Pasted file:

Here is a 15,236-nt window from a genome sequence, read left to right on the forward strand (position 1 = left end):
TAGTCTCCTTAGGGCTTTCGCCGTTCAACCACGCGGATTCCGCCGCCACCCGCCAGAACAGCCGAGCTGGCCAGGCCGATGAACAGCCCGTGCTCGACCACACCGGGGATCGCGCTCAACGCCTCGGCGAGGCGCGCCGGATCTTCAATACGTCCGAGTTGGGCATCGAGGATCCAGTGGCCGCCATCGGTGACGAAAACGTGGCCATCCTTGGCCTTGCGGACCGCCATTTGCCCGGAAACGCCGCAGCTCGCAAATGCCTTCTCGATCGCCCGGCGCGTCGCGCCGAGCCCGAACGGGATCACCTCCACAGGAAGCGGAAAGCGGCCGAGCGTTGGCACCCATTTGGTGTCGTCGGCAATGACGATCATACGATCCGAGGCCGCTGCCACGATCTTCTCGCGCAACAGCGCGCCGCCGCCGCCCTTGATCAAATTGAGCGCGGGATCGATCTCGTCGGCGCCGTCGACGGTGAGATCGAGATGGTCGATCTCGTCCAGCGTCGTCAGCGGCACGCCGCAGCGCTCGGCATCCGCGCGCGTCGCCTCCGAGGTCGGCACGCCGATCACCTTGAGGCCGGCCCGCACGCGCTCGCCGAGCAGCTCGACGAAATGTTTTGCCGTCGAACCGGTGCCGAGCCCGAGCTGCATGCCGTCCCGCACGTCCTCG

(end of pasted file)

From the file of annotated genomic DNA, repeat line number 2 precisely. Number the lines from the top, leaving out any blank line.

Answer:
TAGTCTCCTTAGGGCTTTCGCCGTTCAACCACGCGGATTCCGCCGCCACCCGCCAGAACAGCCGAGCTGGCCAGGCCGATGAACAGCCCGTGCTCGACCACACCGGGGATCGCGCTCAACGCCTCGGCGAGGCGCGCCGGATCTTCAATACGTCCGAGTTGGGCATCGAGGATCCAGTGGCCGCCATCGGTGACGAAAACGTGGCCATCCTTGGCCTTGCGGACCGCCATTTGCCCGGAAACGCCGCAGCTCGCAAATGCCTTCTCGATCGCCCGGCGCGTCGCGCCGAGCCCGAACGGGATCACCTCCACAGGAAGCGGAAAGCGGCCGAGCGTTGGCACCCATTTGGTGTCGTCGGCAATGACGATCATACGATCCGAGGCCGCTGCCACGATCTTCTCGCGCAACAGCGCGCCGCCGCCGCCCTTGATCAAATTGAGCGCGGGATCGATCTCGTCGGCGCCGTCGACGGTGAGATCGAGATGGTCGATCTCGTCCAGCGTCGTCAGCGGCACGCCGCAGCGCTCGGCATCCGCGCGCGTCGCCTCCGAGGTCGGCACGCCGATCACCTTGAGGCCGGCCCGCACGCGCTCGCCGAGCAGCTCGACGAAATGTTTTGCCGTCGAACCGGTGCCGAGCCCGAGCTGCATGCCGTCCCGCACGTCCTCG